- JAHF also supported, the Social Work Labor Market: A First Look , by Michael C. Barth The report developed recommendations that can build on existing research to help the profession proactively influence the job market for social work practitioners. For more information, see:
- Barth, M. C. (2003). Social work labor market: A first look. Social Work , 48 (1) , 9–19.
Robert Wood Johnson Foundation:
The Robert Wood Johnson Foundation, the Department of Health and Human Services (DHHS) Office of the Assistant Secretary for Planning and Evaluation (ASPE), and the Administration on Aging (AoA) are making an investment in social work research and social work- relevant plans and programs.
Kevin Mahoney of Boston College (http://www.bc.edu/bc_org/rvp/pubaf/04/medicaid.html ), received a grant for the expansion of Cash & Counseling (http://www.cashandcounseling.org/index.html), a successful model program in which disabled Medicaid consumers decide for themselves how their personal assistance needs will be met. Program participants use the allocation to purchase their own care-with the option of hiring friends, family members, or others-instead of receiving it from an agency. They can also use their budgets to modify their homes or vehicles or to purchase a range of items-from chair lifts to touch lamps-to help them live independently. Consulting and bookkeeping services are available to help participants weigh their options and keep up with required paperwork.
Atlantic Philanthropies is funding the Institute for Geriatric Social Work (IGSW) at Boston University ( http://www.bu.edu/igsw/ ), to address the critical need for research that documents the effectiveness of geriatric social work practice and interventions. IGSW will conduct at least one randomized clinical trial in a health care setting to demonstrate the effectiveness of targeted geriatric social work interventions. State-of-the-science meetings will be held to refine research designs, review research findings, and identify appropriate interventions to study.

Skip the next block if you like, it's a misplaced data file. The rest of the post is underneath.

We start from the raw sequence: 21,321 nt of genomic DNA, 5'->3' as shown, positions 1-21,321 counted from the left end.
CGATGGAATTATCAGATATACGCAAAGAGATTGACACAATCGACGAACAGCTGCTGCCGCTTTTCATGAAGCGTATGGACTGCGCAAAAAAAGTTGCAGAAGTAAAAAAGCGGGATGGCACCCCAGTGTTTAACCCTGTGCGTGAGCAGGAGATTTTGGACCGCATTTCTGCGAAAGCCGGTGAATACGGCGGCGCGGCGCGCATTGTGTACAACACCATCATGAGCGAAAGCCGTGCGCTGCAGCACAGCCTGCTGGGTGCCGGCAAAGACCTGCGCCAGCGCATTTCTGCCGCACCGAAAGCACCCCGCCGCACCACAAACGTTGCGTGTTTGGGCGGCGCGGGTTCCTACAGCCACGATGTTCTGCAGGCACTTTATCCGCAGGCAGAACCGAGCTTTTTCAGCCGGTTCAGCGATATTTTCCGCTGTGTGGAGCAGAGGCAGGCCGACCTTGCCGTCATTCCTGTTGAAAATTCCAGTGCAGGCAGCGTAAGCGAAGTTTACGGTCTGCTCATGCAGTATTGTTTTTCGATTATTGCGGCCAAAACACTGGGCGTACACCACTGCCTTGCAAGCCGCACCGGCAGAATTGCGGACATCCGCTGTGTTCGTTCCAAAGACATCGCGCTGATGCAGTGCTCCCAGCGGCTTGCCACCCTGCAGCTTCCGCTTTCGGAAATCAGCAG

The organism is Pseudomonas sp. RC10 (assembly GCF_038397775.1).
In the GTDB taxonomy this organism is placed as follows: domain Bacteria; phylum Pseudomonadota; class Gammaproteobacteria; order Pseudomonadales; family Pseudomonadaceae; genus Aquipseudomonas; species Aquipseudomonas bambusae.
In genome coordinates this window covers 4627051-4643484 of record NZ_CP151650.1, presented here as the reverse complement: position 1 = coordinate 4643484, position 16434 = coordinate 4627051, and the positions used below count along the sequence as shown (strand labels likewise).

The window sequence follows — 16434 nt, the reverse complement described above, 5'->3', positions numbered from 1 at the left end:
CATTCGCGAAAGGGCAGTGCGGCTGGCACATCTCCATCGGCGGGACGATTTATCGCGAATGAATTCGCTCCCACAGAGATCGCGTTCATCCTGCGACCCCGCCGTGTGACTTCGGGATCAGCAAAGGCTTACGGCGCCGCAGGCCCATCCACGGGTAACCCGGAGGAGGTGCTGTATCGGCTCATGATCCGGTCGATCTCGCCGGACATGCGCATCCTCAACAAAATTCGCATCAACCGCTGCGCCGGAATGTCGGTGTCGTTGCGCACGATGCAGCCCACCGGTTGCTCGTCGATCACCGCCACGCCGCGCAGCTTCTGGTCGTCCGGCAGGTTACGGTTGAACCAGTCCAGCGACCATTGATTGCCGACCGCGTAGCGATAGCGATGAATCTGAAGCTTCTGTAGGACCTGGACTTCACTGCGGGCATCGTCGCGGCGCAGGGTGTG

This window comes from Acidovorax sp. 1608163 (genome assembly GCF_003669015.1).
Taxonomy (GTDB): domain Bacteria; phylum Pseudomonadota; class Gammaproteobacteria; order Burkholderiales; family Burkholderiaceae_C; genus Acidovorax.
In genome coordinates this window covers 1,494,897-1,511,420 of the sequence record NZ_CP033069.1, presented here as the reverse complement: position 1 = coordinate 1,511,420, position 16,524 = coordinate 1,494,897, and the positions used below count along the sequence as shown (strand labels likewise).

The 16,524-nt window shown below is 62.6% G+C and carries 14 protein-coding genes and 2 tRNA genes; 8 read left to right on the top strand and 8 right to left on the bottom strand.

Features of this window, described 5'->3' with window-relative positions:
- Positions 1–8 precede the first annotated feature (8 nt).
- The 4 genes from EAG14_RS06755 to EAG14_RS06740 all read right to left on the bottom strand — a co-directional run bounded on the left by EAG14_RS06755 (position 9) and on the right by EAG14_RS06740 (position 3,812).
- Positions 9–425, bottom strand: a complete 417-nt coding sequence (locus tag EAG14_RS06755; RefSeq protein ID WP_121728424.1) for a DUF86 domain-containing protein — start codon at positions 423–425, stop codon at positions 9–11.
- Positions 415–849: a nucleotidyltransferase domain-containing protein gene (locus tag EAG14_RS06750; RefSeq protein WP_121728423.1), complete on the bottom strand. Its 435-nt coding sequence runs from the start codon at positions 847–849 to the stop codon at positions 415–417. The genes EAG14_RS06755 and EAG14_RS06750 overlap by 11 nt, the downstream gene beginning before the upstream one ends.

The Soros Foundation has just completed funding for the Project on Death in America Social Work Leadership Development awards. The awards supported several cohorts of social workers, to ” promote innovative research and training projects that reflect a collaboration between schools of social work and practice sites that will advance the ongoing development of social work practice, education, and training in the care of the dying.” http://www2.soros.org/death/social_funding.htm
Gerontological Social Work Research Agenda
Early on in the initiation of the Hartford Geriatric Scholars Program, the profession was challenged to identify a gerontological social work research agenda. Denise Burnette ( Columbia University ) and Nancy Morrow-Howell ( Washington University ) launched a Web-based Delphi method input process to get input from practitioners and researchers in the setting of such an agenda. The report of the priorities identified by the researchers is reviewed in a recent article: